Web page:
Below is Copeland's backpedalling from his "We have to get over the hump and win consistently where we win five or six games every year" comment. A comment that I didn't think was all that bad. I certainly didn't expect Copeland to feel he needed to clarify his remarks.
Obviously, somebody beyond message board land read the comment and got pissed. Or enough people harassed him at the game that he thought it was necessary.
Someone said it was a great letter and was very well written. It's fine, but I wouldn't call it great. Maybe I am too cynical. Actions speak louder than words. Tell us what you are going to do, Copeland, and I will be more interested.
A couple of things jumped out at me, which I have put in bold in the letter.
AD Notepad 11-8-05
Before, during, and after our victory over Rice last Saturday, a lot of people who care deeply about SMU football expressed their anger with me after reading Saturday's article in the Dallas Morning News, where I was quoted as saying, "We have to get over the hump and win consistently, where we win five or six games every year." That one line made it seem that I would be satisfied with mediocrity. Nothing could be further from the truth. No one at SMU accepts being average - whether it's in academics, art, athletics...or any area.
I'm not going to use the all-too-common excuse that I was misquoted. But for anyone who has gone through a face-to-face interview with a writer or broadcaster, you know that sometimes your initial response to one question generates a second question from the reporter before you finish your answer to the first one he or she asked. I would like to clarify my comments.
Given where we are in our disappointing 2005 season, we would love to finish with five victories and build on a season-ending three-game win streak for the future. But we should NEVER - and I can't emphasize this enough - NEVER be satisfied with a five- or six-win record. How do we ever expect to win the Conference USA championship, go to a bowl, and crack the Top-25 rankings if we don't set the bar as high as possible? How can we demand the best effort from our student-athletes if we don't set the highest goals for them...and ourselves?
I saw things in our victory over Rice that made me optimistic about our future despite our 3-6 record. I saw playmakers. They came up with big plays - not just big words - to rejuvenate their teammates after what could have been momentum-changing mistakes.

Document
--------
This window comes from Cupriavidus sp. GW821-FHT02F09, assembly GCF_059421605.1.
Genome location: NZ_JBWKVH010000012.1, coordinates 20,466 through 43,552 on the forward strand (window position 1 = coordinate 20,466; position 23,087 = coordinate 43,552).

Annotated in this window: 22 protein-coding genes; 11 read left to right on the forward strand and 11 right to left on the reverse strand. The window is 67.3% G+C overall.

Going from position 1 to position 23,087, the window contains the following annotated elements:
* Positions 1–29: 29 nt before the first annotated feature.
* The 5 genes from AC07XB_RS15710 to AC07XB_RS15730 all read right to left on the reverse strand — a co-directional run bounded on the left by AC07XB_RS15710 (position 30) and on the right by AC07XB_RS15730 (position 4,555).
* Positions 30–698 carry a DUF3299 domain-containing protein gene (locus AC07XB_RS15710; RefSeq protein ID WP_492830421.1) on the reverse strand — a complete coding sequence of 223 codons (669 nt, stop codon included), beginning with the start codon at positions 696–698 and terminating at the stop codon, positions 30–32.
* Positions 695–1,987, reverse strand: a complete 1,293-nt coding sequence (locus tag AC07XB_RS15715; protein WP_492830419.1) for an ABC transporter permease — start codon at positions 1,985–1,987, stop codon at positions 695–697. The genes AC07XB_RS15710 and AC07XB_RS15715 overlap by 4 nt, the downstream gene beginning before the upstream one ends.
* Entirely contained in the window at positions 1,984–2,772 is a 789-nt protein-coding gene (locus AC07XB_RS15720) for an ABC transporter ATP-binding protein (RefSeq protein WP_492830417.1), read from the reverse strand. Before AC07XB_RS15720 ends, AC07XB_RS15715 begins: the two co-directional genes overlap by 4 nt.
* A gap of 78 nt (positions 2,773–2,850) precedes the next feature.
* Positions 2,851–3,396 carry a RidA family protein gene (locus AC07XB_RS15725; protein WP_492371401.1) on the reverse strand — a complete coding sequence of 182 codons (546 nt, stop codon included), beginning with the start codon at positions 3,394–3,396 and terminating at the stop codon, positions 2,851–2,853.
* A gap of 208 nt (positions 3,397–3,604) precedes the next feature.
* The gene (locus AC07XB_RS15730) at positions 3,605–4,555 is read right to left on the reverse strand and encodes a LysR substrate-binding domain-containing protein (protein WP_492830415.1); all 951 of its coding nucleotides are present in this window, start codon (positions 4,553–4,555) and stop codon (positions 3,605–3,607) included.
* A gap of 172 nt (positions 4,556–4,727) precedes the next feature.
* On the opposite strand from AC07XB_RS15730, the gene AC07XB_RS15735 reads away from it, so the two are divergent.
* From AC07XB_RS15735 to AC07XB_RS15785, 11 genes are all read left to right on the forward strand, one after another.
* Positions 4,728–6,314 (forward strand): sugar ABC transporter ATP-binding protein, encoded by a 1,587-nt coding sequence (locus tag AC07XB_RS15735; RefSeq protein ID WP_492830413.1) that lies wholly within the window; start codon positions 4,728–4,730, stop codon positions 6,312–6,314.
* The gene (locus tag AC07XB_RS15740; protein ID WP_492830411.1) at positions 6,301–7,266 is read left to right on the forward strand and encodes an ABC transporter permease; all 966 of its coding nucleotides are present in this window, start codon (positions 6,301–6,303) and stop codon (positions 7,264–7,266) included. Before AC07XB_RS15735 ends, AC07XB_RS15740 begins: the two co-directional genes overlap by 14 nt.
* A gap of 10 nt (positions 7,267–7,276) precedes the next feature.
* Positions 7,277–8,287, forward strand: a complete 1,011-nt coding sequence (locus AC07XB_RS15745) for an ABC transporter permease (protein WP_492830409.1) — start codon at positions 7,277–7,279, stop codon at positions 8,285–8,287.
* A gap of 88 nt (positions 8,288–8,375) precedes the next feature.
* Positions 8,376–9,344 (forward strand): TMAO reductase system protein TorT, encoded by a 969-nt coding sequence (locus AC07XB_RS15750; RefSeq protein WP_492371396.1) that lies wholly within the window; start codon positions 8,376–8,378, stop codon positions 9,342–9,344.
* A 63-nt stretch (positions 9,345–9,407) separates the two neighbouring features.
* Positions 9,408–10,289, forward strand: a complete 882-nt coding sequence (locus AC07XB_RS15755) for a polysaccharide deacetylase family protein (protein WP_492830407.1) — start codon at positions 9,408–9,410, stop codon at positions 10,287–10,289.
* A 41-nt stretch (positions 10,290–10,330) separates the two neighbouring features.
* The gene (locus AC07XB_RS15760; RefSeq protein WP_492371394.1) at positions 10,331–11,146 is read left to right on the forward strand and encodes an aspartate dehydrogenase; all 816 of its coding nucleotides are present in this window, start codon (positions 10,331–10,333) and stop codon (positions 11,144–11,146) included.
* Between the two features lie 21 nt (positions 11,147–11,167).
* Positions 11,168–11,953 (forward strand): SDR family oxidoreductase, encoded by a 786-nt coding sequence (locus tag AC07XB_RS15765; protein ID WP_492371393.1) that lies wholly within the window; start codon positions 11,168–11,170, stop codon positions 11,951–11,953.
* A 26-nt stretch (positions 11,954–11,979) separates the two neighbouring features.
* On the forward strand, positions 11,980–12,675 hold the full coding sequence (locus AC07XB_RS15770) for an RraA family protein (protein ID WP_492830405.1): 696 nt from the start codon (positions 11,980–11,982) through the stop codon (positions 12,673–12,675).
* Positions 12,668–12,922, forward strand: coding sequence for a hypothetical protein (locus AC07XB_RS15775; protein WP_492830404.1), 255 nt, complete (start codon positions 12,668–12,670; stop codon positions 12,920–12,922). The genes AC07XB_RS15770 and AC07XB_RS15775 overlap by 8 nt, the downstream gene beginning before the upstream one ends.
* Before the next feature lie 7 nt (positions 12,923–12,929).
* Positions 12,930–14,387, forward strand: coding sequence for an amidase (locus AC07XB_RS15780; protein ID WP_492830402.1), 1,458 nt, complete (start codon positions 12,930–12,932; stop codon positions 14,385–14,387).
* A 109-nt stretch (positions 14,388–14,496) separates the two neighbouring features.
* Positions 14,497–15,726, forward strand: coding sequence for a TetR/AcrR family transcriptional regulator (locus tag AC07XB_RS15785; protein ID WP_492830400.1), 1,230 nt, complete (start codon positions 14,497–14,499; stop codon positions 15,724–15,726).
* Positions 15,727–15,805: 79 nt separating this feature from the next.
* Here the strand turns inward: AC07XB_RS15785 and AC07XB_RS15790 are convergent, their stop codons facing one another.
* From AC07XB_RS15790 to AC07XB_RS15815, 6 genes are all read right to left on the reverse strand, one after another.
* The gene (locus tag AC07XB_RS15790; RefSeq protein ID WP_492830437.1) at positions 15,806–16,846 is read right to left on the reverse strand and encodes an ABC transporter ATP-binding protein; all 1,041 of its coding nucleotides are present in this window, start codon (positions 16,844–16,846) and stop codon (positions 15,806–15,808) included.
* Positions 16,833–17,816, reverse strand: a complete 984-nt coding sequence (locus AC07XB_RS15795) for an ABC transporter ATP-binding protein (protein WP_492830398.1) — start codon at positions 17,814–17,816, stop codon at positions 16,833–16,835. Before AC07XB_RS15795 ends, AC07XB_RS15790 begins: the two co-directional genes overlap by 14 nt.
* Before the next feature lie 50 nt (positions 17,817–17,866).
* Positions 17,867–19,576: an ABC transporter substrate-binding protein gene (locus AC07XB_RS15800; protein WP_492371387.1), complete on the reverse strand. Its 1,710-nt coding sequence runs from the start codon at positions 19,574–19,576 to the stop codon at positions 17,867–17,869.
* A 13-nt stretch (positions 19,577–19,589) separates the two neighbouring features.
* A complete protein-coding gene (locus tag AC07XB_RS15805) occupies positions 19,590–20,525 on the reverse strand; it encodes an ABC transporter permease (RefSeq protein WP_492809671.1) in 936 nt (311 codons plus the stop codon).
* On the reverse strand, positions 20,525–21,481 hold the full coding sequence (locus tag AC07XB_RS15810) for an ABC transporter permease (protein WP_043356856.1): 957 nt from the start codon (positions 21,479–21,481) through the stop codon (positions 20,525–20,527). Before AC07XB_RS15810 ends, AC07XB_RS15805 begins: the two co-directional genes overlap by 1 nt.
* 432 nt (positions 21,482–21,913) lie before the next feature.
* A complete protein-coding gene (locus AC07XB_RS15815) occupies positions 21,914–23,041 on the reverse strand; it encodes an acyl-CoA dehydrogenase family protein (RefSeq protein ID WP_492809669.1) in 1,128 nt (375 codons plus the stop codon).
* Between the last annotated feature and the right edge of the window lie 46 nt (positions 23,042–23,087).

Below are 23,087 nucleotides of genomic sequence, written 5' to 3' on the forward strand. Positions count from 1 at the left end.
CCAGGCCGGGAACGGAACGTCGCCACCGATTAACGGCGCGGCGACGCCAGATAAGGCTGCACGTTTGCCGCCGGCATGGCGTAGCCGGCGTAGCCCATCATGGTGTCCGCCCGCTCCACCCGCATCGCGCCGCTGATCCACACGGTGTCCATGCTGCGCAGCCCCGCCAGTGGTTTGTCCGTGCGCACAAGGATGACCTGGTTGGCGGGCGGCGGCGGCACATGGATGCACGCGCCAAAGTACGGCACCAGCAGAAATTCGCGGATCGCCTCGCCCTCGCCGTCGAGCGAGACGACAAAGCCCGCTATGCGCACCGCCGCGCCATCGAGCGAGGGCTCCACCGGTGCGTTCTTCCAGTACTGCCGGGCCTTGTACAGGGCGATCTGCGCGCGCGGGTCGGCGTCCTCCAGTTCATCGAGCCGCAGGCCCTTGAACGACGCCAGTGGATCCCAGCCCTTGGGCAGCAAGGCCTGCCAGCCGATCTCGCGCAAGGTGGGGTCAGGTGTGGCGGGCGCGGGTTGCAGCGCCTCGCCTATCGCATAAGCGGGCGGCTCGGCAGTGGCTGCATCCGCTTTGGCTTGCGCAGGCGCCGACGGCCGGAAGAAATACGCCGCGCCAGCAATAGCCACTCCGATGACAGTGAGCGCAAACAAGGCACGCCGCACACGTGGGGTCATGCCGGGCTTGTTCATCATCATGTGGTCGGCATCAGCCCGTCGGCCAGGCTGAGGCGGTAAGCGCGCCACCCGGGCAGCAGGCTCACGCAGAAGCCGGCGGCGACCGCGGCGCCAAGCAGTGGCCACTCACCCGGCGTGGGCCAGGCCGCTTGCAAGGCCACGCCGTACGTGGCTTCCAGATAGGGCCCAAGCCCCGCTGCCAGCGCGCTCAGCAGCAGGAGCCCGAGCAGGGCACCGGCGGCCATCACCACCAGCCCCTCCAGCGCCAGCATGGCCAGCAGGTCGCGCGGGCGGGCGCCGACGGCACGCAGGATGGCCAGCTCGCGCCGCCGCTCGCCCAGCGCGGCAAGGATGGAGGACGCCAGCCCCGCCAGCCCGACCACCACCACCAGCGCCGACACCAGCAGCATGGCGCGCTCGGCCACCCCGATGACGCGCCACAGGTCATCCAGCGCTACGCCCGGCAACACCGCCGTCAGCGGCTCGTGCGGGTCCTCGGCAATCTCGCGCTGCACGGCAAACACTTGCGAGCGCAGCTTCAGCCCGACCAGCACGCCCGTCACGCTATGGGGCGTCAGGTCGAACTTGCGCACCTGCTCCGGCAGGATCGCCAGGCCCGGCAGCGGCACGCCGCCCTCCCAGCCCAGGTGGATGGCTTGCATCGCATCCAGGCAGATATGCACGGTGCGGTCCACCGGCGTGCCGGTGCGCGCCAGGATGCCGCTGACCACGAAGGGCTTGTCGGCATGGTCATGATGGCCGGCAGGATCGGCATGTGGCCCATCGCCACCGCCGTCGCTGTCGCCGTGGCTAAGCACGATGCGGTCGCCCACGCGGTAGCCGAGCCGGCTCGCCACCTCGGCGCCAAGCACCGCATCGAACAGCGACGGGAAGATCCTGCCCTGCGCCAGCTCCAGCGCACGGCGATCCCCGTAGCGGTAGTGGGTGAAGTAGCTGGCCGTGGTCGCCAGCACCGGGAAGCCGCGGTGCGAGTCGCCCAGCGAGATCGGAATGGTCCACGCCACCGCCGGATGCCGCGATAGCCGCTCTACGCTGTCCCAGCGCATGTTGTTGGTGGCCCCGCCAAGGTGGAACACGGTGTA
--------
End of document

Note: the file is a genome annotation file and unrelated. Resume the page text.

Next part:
Junior safety Joe Sturdivant - who was named C-USA Defensive Player-of-the-Week for the second time this season - came up with a critical fumble recovery when Rice was at our one-yard line and threatening to make a run at our lead in the third quarter. Later in the game, he intercepted a pass in the end zone when the Owls threatened to score again. Juniors Justin Rogers and Adrian Haywood each made two tackles for losses to stifle Rice's running game that had given us fits in three consecutive losses to the Owls before Saturday. Haywood is one of our junior college transfers who has made an immediate impact. We expect more like him in the future.
When our offense had its back against our own end zone, redshirt freshman DeMyron Martin broke tackle after tackle to finish with 171 yards rushing. What was particularly impressive was that 128 of those yards came in the second half when we needed them the most. As Phil said in his post-game interview, "The more you feed him, the stronger he gets." Our two leading pass receivers against Rice and for the season are juniors - Bobby Chase, who made the dramatic game-winning catch at UAB, and Reynaldo Pellerin.
This may be a bit melodramatic - but we all have to exorcize ourselves of the "here we go again" resignation when we fumble or give up a big play at a critical point in the game. We have all been guilty of this at one time or another. Playmakers who produce victories such as the Rice win are providing the cure.
After my Dallas Morning News statement last Saturday, one of the most astute pieces of advice I received came from a literary Mustang fan in the form of a suggestion. He said, "You need to read Robert Browning's poem." The passage he was referring to was:
"Ah, but a man's reach should exceed his grasp. Or what's a heaven for?"
Heaven for SMU football is not a five- or six-win record. Heaven is an undefeated season. That will be our reach every year. We intend to do all we can to grasp it.
More like Haywood? This really is a nice little nugget of information; I can only assume that means more junior college players. At this point that is fine. Why not do things to make that easier to accomplish? If you have done those things, why not be honest and tell us?
"Here we go again."-Man, aren't we all guilty of that? The problem is that this season, that has happened after games and not plays. And that is affecting the whole season and the mindset of the fans and players.
"We intend to do all we can to grasp [an undefeated season]." The statement is "grasp it." He's clearly referring to "an undefeated season" in the first sentence of the paragraph. So Cope, who is "we" and what is all you can do to get SMU to an undefeated season?